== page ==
Brain injuries put lives on a new path

Tyler
Tyler Clarke
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For Shelli Gardiner, a stroke at the age of 40 set her life on an entirely new path. 

Patti Koivisto is seen sharing her personal story about getting past a stroke, during the 10th Annual Positive Steps in Motion Brain Boogie, hosted by the Saskatchewan Brain Injury Association at Kinsmen Park on Saturday. 

For Shelli Gardiner, a stroke at the age of 40 set her life on an entirely new path.

“How does one prepare for the aftermath of a severe brain injury?” she asked a crowd that gathered for the 10th Annual Positive Steps in Motion Brain Boogie at Kinsmen Park on Saturday.

A former half-marathon runner, Gardiner had to learn to accept her new reality and take on other activities, such as chair yoga and the Wii gaming consol.

“Life is not perfect, but we accept what’s been handed to us and to the best of our ability we try to move on,” she said.

“My heart truly goes out to those who can’t accept this fact and choose the road to feel sorry for themselves.”

Taking inspiration from Gardiner, Patti Koivisto, who also had a stroke, has taken some time to put her life onto its altered track.

Setting personal goals for herself, she’s slowly been able to ease herself onto this new track by getting out more often and meeting new people.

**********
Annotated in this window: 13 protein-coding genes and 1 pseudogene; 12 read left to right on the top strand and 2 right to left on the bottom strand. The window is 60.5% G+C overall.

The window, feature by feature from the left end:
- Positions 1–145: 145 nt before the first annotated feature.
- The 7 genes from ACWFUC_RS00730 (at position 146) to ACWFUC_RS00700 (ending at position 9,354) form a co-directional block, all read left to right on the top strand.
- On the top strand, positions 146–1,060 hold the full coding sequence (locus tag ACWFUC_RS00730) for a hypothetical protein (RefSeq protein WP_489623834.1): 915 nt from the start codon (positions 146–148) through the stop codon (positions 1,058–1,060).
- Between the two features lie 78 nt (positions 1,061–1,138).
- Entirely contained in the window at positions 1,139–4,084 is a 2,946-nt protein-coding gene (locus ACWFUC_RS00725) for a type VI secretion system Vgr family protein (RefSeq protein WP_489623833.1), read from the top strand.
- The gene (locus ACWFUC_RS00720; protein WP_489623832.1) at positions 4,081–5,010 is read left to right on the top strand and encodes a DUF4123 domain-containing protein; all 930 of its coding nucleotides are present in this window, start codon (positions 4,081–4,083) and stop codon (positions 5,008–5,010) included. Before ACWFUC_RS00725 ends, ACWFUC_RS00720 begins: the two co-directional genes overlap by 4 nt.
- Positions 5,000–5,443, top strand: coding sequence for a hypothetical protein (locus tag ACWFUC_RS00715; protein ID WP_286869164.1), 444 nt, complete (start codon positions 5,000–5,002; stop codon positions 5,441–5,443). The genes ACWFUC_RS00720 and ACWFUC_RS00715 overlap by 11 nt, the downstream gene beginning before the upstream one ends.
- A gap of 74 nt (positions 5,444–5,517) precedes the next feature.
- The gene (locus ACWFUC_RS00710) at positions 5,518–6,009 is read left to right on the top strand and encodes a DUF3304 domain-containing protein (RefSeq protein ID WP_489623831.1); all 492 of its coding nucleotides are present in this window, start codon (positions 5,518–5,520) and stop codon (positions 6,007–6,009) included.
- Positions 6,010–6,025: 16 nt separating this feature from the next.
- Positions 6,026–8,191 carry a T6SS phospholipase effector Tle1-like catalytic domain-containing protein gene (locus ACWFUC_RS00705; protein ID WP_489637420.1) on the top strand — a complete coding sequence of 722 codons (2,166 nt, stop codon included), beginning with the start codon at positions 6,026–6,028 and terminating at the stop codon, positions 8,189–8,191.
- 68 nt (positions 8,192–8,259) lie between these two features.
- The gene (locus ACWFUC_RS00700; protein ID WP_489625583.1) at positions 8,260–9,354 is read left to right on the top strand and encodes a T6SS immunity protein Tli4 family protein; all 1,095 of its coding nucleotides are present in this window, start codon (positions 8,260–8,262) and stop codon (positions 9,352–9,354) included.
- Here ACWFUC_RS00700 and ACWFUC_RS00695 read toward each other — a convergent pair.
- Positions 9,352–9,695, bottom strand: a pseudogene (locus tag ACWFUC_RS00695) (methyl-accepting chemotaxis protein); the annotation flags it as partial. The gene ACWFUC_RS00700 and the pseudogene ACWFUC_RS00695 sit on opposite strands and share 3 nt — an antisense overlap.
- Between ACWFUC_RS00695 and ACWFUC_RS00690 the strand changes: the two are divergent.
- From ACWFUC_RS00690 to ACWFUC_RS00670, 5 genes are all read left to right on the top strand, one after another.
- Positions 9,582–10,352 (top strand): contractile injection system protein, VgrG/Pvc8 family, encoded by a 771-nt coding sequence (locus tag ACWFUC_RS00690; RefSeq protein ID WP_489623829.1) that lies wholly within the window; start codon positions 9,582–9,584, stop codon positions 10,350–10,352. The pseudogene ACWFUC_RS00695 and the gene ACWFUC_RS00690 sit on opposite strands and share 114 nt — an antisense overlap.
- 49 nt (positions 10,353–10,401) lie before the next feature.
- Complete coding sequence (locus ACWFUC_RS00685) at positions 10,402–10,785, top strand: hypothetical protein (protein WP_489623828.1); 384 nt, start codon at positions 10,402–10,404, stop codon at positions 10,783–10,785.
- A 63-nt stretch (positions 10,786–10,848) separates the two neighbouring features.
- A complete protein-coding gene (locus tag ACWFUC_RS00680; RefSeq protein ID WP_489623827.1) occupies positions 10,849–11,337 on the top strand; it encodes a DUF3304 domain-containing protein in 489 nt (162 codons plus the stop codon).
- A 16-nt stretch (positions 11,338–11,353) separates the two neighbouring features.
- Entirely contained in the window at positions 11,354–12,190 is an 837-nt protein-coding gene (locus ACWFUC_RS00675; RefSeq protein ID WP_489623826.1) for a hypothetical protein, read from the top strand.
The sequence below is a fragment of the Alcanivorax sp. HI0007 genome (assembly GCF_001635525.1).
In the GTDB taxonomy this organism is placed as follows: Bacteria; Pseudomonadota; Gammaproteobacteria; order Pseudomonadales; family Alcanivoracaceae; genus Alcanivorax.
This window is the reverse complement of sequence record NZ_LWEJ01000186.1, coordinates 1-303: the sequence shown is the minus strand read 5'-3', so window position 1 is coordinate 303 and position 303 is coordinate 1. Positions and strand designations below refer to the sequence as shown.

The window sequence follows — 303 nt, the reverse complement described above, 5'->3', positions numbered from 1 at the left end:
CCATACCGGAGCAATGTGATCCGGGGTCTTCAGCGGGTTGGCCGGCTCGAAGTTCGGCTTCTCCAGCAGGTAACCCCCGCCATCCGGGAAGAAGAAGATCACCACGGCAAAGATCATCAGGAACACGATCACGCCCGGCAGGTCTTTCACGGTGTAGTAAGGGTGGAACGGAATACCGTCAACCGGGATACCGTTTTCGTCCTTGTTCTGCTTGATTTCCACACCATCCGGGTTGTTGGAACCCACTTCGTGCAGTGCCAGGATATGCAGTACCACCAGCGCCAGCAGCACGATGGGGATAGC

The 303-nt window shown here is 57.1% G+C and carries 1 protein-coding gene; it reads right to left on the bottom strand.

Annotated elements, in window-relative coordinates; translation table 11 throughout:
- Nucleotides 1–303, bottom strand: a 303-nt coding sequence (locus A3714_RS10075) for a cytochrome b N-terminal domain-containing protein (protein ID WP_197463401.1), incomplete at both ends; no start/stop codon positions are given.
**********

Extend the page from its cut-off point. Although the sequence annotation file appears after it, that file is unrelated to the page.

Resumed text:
“This year has been pretty spectacular for me,” she said.

“It’s been a journey of ups and downs, but with the help of family and good friends I’ve found the courage to keep moving forward.”

Saturday’s event at Kinsmen Park had many of the Saskatchewan Brain Injury Association’s 30-member Prince Albert chapter turn out for some comradery and learning.

Life is not perfect, but we accept what’s been handed to us and to the best of our ability we try to move on. Shelli Gardiner

Big on their current agenda is public awareness around brain injuries, with a special focus on concussions, and the ‘oh, it’s just a concussion’ mentality, association volunteer and member Janine Van Nes said.

“They don’t realize they’re possibly killing part of the brain and causing problems down the road,” she explained.

Other misconceptions around brain injuries are also being addressed, with the spectrum condition caused by many different things and affecting people in many different ways.

“It’s kind of an invisible disease for a lot of people, and people don’t realize — they think they’re being lazy,” she said.

In addition to raising awareness, Saturday’s event helped raise funds for the Saskatchewan Brain Injury Association, which hosts events throughout the year for those with brain injuries.

For more on the Saskatchewan Brain Injury Association, visit their website, online at www.sbia.ca .           

Organizations: Saskatchewan Brain Injury Association

Geographic location: Kinsmen Park

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